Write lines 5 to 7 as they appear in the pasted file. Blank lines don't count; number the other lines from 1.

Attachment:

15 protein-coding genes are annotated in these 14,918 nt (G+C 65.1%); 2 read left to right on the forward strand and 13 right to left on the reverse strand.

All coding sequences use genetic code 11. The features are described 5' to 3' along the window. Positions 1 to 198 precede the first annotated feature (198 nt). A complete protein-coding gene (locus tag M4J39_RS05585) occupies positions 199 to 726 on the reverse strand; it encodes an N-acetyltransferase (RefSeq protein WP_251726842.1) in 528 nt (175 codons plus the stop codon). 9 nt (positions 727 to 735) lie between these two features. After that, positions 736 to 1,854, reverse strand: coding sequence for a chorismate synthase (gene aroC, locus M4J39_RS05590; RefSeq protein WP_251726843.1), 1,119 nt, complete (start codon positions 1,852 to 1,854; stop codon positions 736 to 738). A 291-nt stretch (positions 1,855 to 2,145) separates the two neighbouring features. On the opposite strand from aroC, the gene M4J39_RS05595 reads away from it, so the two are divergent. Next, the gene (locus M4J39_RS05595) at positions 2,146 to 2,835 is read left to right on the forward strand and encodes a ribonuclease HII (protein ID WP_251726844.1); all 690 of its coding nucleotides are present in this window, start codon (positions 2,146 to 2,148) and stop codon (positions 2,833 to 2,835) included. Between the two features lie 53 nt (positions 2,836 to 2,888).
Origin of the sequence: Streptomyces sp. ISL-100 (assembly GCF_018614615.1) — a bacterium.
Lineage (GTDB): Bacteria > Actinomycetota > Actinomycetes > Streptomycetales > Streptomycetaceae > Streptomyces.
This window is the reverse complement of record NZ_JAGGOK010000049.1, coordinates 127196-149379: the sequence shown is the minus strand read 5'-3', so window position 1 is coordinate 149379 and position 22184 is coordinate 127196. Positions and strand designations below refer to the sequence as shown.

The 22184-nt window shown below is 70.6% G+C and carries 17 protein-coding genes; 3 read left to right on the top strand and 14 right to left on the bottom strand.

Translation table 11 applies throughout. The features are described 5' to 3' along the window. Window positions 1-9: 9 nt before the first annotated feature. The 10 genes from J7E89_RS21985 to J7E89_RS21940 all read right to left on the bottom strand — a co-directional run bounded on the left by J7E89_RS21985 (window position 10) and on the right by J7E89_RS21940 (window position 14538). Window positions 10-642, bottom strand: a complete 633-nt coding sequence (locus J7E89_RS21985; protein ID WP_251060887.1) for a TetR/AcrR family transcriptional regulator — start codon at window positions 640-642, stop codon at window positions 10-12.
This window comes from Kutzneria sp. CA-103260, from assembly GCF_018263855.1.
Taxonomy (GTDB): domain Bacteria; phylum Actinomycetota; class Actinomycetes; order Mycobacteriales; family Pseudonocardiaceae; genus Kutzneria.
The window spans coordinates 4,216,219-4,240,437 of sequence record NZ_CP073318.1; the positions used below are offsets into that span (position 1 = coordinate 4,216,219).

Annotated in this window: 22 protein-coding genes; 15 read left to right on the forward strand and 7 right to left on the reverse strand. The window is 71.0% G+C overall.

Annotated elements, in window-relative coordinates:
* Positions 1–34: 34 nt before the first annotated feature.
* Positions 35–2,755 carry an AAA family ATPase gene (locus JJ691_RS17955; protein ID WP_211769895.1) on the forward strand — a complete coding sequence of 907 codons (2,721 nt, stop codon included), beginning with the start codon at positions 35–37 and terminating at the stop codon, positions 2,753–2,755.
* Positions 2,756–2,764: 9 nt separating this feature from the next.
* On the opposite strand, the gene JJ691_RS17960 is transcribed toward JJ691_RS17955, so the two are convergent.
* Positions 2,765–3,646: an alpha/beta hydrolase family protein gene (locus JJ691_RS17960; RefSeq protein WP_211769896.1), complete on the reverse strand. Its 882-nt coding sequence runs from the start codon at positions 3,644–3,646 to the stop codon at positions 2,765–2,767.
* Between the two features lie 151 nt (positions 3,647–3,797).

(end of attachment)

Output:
This window is the reverse complement of record NZ_JAGGOK010000049.1, coordinates 127196-149379: the sequence shown is the minus strand read 5'-3', so window position 1 is coordinate 149379 and position 22184 is coordinate 127196. Positions and strand designations below refer to the sequence as shown.

The 22184-nt window shown below is 70.6% G+C and carries 17 protein-coding genes; 3 read left to right on the top strand and 14 right to left on the bottom strand.

Translation table 11 applies throughout. The features are described 5' to 3' along the window. Window positions 1-9: 9 nt before the first annotated feature. The 10 genes from J7E89_RS21985 to J7E89_RS21940 all read right to left on the bottom strand — a co-directional run bounded on the left by J7E89_RS21985 (window position 10) and on the right by J7E89_RS21940 (window position 14538). Window positions 10-642, bottom strand: a complete 633-nt coding sequence (locus J7E89_RS21985; protein ID WP_251060887.1) for a TetR/AcrR family transcriptional regulator — start codon at window positions 640-642, stop codon at window positions 10-12.